↓ Skip to main content

Deciphering the Link between Doubly Uniparental Inheritance of mtDNA and Sex Determination in Bivalves: Clues from Comparative Transcriptomics

Overview of attention for article published in Genome Biology & Evolution, January 2018
Altmetric Badge

About this Attention Score

  • Above-average Attention Score compared to outputs of the same age (55th percentile)

Mentioned by

twitter
4 tweeters

Citations

dimensions_citation
16 Dimensions

Readers on

mendeley
37 Mendeley
You are seeing a free-to-access but limited selection of the activity Altmetric has collected about this research output. Click here to find out more.
Title
Deciphering the Link between Doubly Uniparental Inheritance of mtDNA and Sex Determination in Bivalves: Clues from Comparative Transcriptomics
Published in
Genome Biology & Evolution, January 2018
DOI 10.1093/gbe/evy019
Pubmed ID
Authors

Charlotte Capt, Sébastien Renaut, Fabrizio Ghiselli, Liliana Milani, Nathan A Johnson, Bernard E Sietman, Donald T Stewart, Sophie Breton

Abstract

Bivalves exhibit an astonishing diversity of sexual systems and sex-determining mechanisms. They can be gonochoric, hermaphroditic or androgenetic, with both genetic and environmental factors known to determine or influence sex. One unique sex-determining system involving the mitochondrial genome has also been hypothesized to exist in bivalves with doubly uniparental inheritance (DUI) of mtDNA. However, the link between DUI and sex determination remains obscure. In this study, we performed a comparative gonad transcriptomics analysis for two DUI-possessing freshwater mussel species to better understand the mechanisms underlying sex determination and DUI in these bivalves. We used a BLAST reciprocal analysis to identify orthologs between Venustaconcha ellipsiformis and Utterbackia peninsularis and compared our results with previously published sex-specific bivalve transcriptomes to identify conserved sex-determining genes. We also compared our data with other DUI species to identify candidate genes possibly involved in the regulation of DUI. A total of ∼12,000 orthologous relationships were found, with 2,583 genes differentially expressed in both species. Among these genes, key sex-determining factors previously reported in vertebrates and in bivalves (e.g. Sry, Dmrt1, Foxl2) were identified, suggesting that some steps of the sex-determination pathway may be deeply conserved in metazoans. Our results also support the hypothesis that a modified ubiquitination mechanism could be responsible for the retention of the paternal mtDNA in male bivalves, and revealed that DNA methylation could also be involved in the regulation of DUI. Globally, our results suggest that sets of genes associated with sex determination and DUI are similar in distantly-related DUI species.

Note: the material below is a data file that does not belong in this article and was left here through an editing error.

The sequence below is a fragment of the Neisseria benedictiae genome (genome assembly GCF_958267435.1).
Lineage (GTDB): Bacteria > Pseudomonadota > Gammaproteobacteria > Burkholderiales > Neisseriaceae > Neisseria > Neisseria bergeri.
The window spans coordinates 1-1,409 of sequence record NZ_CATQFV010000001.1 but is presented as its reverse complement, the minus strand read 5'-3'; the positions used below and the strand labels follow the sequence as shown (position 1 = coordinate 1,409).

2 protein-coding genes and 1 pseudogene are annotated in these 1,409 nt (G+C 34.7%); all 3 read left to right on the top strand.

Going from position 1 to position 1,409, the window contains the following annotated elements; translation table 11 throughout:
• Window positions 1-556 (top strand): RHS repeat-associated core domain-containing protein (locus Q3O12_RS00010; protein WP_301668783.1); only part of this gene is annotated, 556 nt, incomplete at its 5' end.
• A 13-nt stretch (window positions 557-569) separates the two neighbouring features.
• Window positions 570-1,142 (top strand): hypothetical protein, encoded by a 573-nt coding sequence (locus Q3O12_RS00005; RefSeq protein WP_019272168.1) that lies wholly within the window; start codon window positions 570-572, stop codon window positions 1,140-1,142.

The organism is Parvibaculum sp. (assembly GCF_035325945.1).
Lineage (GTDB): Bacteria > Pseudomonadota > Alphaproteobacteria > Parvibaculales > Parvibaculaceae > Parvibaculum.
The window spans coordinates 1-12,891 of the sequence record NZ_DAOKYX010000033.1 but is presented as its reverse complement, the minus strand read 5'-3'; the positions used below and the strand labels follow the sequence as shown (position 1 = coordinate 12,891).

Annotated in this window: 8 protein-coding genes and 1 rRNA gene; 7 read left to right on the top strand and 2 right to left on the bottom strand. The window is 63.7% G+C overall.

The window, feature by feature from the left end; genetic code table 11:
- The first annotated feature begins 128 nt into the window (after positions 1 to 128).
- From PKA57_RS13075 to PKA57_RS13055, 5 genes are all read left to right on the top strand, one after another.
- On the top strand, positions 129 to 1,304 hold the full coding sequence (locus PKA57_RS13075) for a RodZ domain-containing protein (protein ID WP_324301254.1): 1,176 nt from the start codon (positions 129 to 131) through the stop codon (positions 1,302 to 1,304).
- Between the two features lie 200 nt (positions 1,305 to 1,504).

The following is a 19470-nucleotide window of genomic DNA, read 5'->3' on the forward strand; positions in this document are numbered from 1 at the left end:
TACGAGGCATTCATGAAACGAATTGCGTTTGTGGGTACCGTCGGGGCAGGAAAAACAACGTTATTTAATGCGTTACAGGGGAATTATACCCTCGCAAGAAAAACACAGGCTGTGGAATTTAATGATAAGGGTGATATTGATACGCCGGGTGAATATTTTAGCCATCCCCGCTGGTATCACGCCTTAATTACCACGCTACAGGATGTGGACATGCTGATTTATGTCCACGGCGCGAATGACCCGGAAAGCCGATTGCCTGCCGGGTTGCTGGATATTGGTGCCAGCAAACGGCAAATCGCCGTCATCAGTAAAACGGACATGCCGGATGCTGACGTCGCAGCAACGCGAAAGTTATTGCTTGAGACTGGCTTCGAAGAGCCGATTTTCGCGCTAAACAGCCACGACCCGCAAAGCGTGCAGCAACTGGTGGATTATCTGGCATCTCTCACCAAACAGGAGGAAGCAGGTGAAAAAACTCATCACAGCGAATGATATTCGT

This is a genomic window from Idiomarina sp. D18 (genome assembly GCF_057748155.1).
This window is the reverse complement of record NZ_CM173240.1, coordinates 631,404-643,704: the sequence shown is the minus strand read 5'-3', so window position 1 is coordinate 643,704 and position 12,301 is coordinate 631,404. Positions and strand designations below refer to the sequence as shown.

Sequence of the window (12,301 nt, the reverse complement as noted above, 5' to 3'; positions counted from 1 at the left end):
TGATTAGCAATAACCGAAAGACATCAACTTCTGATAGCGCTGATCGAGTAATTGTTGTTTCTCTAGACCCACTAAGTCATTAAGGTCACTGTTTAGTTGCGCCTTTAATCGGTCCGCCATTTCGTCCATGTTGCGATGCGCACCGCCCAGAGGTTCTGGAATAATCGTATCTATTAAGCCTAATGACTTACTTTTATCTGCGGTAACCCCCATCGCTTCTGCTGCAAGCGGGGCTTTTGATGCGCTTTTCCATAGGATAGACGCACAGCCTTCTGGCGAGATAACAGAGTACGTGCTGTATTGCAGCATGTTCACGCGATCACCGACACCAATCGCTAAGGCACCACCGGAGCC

Twitter Demographics

The data shown below were collected from the profiles of 4 tweeters who shared this research output. Click here to find out more about how the information was compiled.

Mendeley readers

The data shown below were compiled from readership statistics for 37 Mendeley readers of this research output. Click here to see the associated Mendeley record.

Geographical breakdown

Country Count As %
Unknown 37 100%

Demographic breakdown

Readers by professional status Count As %
Student > Ph. D. Student 10 27%
Researcher 8 22%
Student > Master 4 11%
Student > Bachelor 2 5%
Student > Doctoral Student 2 5%
Other 4 11%
Unknown 7 19%
Readers by discipline Count As %
Biochemistry, Genetics and Molecular Biology 19 51%
Agricultural and Biological Sciences 8 22%
Environmental Science 1 3%
Nursing and Health Professions 1 3%
Philosophy 1 3%
Other 0 0%
Unknown 7 19%

Attention Score in Context

This research output has an Altmetric Attention Score of 2. This is our high-level measure of the quality and quantity of online attention that it has received. This Attention Score, as well as the ranking and number of research outputs shown below, was calculated when the research output was last mentioned on 27 November 2018.
All research outputs
#7,511,399
of 13,935,576 outputs
Outputs from Genome Biology & Evolution
#1,363
of 2,023 outputs
Outputs of similar age
#152,934
of 358,336 outputs
Outputs of similar age from Genome Biology & Evolution
#72
of 80 outputs
Altmetric has tracked 13,935,576 research outputs across all sources so far. This one is in the 44th percentile – i.e., 44% of other outputs scored the same or lower than it.
So far Altmetric has tracked 2,023 research outputs from this source. They typically receive more attention than average, with a mean Attention Score of 9.2. This one is in the 29th percentile – i.e., 29% of its peers scored the same or lower than it.
Older research outputs will score higher simply because they've had more time to accumulate mentions. To account for age we can compare this Altmetric Attention Score to the 358,336 tracked outputs that were published within six weeks on either side of this one in any source. This one has gotten more attention than average, scoring higher than 55% of its contemporaries.
We're also able to compare this research output to 80 others from the same source and published within six weeks on either side of this one. This one is in the 7th percentile – i.e., 7% of its contemporaries scored the same or lower than it.